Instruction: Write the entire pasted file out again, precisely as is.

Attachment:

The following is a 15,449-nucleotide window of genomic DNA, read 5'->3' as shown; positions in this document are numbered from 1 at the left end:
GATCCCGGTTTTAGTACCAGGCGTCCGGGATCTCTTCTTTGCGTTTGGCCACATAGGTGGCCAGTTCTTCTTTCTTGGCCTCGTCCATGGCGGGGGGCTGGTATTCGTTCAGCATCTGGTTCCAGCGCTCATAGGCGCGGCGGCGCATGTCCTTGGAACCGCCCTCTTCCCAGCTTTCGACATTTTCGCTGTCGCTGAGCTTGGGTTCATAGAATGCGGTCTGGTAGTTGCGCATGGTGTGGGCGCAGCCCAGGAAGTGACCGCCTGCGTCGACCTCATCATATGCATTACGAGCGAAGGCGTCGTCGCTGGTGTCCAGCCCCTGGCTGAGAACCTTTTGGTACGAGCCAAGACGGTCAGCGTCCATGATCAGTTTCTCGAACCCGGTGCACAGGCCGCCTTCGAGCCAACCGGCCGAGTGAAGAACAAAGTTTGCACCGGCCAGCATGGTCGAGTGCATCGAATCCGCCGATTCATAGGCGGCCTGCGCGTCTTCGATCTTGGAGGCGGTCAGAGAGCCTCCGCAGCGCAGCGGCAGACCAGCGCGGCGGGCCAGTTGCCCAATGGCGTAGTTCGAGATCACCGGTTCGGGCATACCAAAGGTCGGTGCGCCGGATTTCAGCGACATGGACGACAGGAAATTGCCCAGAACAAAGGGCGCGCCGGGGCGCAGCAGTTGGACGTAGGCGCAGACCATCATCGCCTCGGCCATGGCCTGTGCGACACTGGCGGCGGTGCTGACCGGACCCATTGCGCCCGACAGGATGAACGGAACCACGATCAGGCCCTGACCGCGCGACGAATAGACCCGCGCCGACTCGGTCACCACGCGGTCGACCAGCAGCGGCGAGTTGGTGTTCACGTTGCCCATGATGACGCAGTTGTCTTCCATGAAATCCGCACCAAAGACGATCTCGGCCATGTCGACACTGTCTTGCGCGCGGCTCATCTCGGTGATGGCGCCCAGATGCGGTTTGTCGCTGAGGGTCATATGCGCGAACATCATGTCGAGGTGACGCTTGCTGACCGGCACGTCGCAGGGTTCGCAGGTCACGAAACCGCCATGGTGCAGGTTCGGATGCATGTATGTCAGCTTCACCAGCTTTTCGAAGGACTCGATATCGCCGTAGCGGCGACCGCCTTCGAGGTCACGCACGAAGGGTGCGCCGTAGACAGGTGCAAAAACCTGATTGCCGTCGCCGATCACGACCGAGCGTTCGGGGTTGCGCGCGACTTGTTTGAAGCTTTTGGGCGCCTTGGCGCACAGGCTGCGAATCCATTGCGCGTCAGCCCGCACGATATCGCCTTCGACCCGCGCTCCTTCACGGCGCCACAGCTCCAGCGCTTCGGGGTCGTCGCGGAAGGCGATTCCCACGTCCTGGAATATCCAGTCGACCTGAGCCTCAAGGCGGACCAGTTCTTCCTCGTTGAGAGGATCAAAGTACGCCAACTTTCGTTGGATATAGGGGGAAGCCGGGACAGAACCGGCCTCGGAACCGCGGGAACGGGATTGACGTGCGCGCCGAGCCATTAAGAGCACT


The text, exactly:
The following is a 15,449-nucleotide window of genomic DNA, read 5'->3' as shown; positions in this document are numbered from 1 at the left end:
GATCCCGGTTTTAGTACCAGGCGTCCGGGATCTCTTCTTTGCGTTTGGCCACATAGGTGGCCAGTTCTTCTTTCTTGGCCTCGTCCATGGCGGGGGGCTGGTATTCGTTCAGCATCTGGTTCCAGCGCTCATAGGCGCGGCGGCGCATGTCCTTGGAACCGCCCTCTTCCCAGCTTTCGACATTTTCGCTGTCGCTGAGCTTGGGTTCATAGAATGCGGTCTGGTAGTTGCGCATGGTGTGGGCGCAGCCCAGGAAGTGACCGCCTGCGTCGACCTCATCATATGCATTACGAGCGAAGGCGTCGTCGCTGGTGTCCAGCCCCTGGCTGAGAACCTTTTGGTACGAGCCAAGACGGTCAGCGTCCATGATCAGTTTCTCGAACCCGGTGCACAGGCCGCCTTCGAGCCAACCGGCCGAGTGAAGAACAAAGTTTGCACCGGCCAGCATGGTCGAGTGCATCGAATCCGCCGATTCATAGGCGGCCTGCGCGTCTTCGATCTTGGAGGCGGTCAGAGAGCCTCCGCAGCGCAGCGGCAGACCAGCGCGGCGGGCCAGTTGCCCAATGGCGTAGTTCGAGATCACCGGTTCGGGCATACCAAAGGTCGGTGCGCCGGATTTCAGCGACATGGACGACAGGAAATTGCCCAGAACAAAGGGCGCGCCGGGGCGCAGCAGTTGGACGTAGGCGCAGACCATCATCGCCTCGGCCATGGCCTGTGCGACACTGGCGGCGGTGCTGACCGGACCCATTGCGCCCGACAGGATGAACGGAACCACGATCAGGCCCTGACCGCGCGACGAATAGACCCGCGCCGACTCGGTCACCACGCGGTCGACCAGCAGCGGCGAGTTGGTGTTCACGTTGCCCATGATGACGCAGTTGTCTTCCATGAAATCCGCACCAAAGACGATCTCGGCCATGTCGACACTGTCTTGCGCGCGGCTCATCTCGGTGATGGCGCCCAGATGCGGTTTGTCGCTGAGGGTCATATGCGCGAACATCATGTCGAGGTGACGCTTGCTGACCGGCACGTCGCAGGGTTCGCAGGTCACGAAACCGCCATGGTGCAGGTTCGGATGCATGTATGTCAGCTTCACCAGCTTTTCGAAGGACTCGATATCGCCGTAGCGGCGACCGCCTTCGAGGTCACGCACGAAGGGTGCGCCGTAGACAGGTGCAAAAACCTGATTGCCGTCGCCGATCACGACCGAGCGTTCGGGGTTGCGCGCGACTTGTTTGAAGCTTTTGGGCGCCTTGGCGCACAGGCTGCGAATCCATTGCGCGTCAGCCCGCACGATATCGCCTTCGACCCGCGCTCCTTCACGGCGCCACAGCTCCAGCGCTTCGGGGTCGTCGCGGAAGGCGATTCCCACGTCCTGGAATATCCAGTCGACCTGAGCCTCAAGGCGGACCAGTTCTTCCTCGTTGAGAGGATCAAAGTACGCCAACTTTCGTTGGATATAGGGGGAAGCCGGGACAGAACCGGCCTCGGAACCGCGGGAACGGGATTGACGTGCGCGCCGAGCCATTAAGAGCACT